Experts testify in murder trial
by David Lazenby
Sep 20, 2011 | 3173 views | 0 0 comments | 11 11 recommendations | email to a friend | print
A forensic scientist testified Monday during the ongoing murder trial of Brian Smelley that the handgun alleged to be the weapon used to murder 63-year-old Richard D. Harris in February 2010 is a black and sliver pistol that had been painted green.

Derek Headley, a firearms expert, was one of two employees with the Alabama Department of Forensic Science who took the stand during a day of technical housecleaning in the state’s case against Smelley, the 40-year-old Cordova man currently on trial for murder, robbery and abuse of a corpse.

The color of the gun was a point of contention Friday when Patsy Morrow was shown a picture of the gun and asked if it matched the one she saw Smelley’s codefendant, David Hollie, show off at the flea market facility off of Highway 69 that he formerly managed.

“It wasn’t green; it was black,” Morrow said from the witness stand Friday afternoon.

Hollie, 33, of Jasper, is expected to face the same charges as Smelley when he is tried at a later date.

During forensic experts’ testimony, several items found at the murder’s primary crime scenes — the butler building where C.J.’s Flea Market was formerly located and a nearby well — were entered as evidence.

Torey Williams, a blood expert from the state’s Department of Forensic Science, testified that traces of blood were detected on the blade and handle of a kitchen knife, a turquoise shirt and a T-shirt found in the well.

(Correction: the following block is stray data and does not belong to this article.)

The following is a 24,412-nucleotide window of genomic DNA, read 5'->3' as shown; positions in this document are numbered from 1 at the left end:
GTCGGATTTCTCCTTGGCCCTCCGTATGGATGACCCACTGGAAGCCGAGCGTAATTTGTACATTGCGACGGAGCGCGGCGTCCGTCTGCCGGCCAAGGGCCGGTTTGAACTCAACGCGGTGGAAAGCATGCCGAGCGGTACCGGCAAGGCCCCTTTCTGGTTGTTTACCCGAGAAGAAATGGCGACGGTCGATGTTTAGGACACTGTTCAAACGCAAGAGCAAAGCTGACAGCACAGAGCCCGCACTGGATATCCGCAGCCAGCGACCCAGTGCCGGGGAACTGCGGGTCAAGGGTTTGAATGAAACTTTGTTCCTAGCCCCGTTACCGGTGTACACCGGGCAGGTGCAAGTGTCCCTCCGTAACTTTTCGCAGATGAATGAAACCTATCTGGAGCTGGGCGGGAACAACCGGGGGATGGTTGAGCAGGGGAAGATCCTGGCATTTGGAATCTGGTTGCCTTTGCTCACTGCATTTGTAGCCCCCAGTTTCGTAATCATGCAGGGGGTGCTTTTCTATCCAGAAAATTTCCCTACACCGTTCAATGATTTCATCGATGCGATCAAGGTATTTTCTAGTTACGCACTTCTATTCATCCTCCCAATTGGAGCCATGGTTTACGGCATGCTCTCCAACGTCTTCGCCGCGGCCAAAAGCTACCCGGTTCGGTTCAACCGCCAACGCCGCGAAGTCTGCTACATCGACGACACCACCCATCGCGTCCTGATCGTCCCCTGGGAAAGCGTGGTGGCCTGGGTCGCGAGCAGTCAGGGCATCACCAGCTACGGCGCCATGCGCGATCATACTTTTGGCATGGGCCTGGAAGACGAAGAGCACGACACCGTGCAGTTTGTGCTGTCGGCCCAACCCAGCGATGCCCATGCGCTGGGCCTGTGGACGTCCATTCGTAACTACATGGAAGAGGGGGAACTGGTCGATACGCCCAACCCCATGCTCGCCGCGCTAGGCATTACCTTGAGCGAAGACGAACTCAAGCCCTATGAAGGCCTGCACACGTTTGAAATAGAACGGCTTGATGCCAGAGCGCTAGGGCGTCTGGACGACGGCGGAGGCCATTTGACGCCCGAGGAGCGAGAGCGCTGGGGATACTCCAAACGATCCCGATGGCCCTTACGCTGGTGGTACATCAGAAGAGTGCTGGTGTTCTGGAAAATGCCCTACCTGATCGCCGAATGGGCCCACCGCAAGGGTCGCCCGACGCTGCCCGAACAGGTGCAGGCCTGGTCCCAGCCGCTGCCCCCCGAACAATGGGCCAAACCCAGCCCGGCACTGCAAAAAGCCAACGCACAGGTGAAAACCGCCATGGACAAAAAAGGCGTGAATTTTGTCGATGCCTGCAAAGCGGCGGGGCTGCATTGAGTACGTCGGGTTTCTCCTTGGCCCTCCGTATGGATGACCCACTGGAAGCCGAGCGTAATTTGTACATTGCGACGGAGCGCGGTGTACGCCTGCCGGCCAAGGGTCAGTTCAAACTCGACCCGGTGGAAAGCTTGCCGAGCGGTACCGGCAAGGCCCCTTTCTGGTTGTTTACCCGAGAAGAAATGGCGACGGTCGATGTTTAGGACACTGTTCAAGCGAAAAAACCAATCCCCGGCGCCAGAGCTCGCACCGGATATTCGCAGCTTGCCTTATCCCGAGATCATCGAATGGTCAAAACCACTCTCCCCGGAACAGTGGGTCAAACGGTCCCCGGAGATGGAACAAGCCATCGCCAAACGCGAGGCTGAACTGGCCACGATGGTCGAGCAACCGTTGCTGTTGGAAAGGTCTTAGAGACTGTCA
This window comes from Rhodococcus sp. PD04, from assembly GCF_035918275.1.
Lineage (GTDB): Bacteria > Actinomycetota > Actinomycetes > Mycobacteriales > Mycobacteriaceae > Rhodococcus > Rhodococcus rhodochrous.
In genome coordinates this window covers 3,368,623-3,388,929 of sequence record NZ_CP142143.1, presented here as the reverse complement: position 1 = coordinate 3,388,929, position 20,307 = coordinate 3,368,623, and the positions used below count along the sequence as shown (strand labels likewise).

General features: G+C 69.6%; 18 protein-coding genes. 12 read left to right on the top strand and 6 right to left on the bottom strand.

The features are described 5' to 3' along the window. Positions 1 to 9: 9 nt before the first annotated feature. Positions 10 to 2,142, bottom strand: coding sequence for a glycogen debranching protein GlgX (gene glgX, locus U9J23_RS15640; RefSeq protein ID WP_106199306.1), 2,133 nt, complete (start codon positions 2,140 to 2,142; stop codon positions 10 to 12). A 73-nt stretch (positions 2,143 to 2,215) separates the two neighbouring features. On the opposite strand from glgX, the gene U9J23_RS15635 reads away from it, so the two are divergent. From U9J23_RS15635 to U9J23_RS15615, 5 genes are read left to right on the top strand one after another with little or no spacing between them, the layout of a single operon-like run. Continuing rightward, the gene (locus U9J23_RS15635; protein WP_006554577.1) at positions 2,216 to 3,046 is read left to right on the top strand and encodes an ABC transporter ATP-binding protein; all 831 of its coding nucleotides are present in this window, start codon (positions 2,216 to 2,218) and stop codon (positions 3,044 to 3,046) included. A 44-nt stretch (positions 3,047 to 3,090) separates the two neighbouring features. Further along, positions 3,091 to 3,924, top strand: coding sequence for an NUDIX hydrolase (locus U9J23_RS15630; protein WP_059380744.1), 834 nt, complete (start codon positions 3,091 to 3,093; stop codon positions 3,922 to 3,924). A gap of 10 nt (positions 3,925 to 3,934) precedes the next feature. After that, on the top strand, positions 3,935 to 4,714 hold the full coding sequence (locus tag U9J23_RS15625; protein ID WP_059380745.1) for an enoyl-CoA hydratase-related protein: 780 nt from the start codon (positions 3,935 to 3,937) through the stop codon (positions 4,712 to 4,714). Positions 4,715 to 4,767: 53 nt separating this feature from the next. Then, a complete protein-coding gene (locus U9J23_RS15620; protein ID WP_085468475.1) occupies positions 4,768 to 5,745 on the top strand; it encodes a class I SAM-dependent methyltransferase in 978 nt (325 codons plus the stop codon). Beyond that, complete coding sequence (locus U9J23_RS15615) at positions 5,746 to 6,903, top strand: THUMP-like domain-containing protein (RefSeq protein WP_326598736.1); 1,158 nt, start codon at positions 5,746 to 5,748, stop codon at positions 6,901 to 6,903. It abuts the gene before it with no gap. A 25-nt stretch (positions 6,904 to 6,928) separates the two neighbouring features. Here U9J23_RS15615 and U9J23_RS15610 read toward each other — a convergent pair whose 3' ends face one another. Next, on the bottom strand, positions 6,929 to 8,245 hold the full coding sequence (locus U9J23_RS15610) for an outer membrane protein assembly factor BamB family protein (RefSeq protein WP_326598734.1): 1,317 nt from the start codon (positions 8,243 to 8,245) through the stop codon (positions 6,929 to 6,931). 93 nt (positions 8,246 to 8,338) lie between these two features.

She said by comparing the blood found at the crime scenes to a sample taken during an autopsy, lab work confirmed that the blood was that of Harris.

During cross examination, Smelley’s attorney Thomas Carmichael pointed out that none of the genetic evidence matched his client or his codefendant who authorities believe shot Harris dead then offered Smelley about $120 to help him cover up the crime by moving Harris’ automobile and scattering parts of his dismembered corpse.

When asked by Carmichael why blood detected on a pair of black tennis shoes found in the well was not tested to determine whose blood was on them, Williams said it was due to the backlog of investigation requests the department receives.

“We’re submitted so many items,” she said, adding the shoes were preserved in the event they needed to be further examined.

Williams, who offered her assistance at the crime scene, also testified Monday she did not see the items being removed from the well and agreed that hypothetically blood found on one of the items of clothing could have been transferred there from a different object over the course of several weeks.

Also testifying on Monday was Patrick Dozier, whose father made a deal with Hollie to secure space at the building where Dozier could store inventory for his Internet-based book selling business.

Dozier said it did not seem odd when Smelley told him not to use the women’s bathroom, another area where forensic scientists said they found trace amounts of Harris’ blood, because the facility was out of order. He said he does not recall the bathrooms being marked as being for men or women.

The final witness to give testimony Monday was Larry Poteete, a man who in the past sometimes did handy work for Hollie in exchange for being allowed to sell his wares at Hollie’s flea market.

Poteeete said when he arrived one day in February 2010 to find part of the flea market’s interior being painted, he found it “curious” that Hollie had not asked him to do the job.

The trial being heard by Walker County Circuit Judge Doug Farris will resume today at 8 a.m.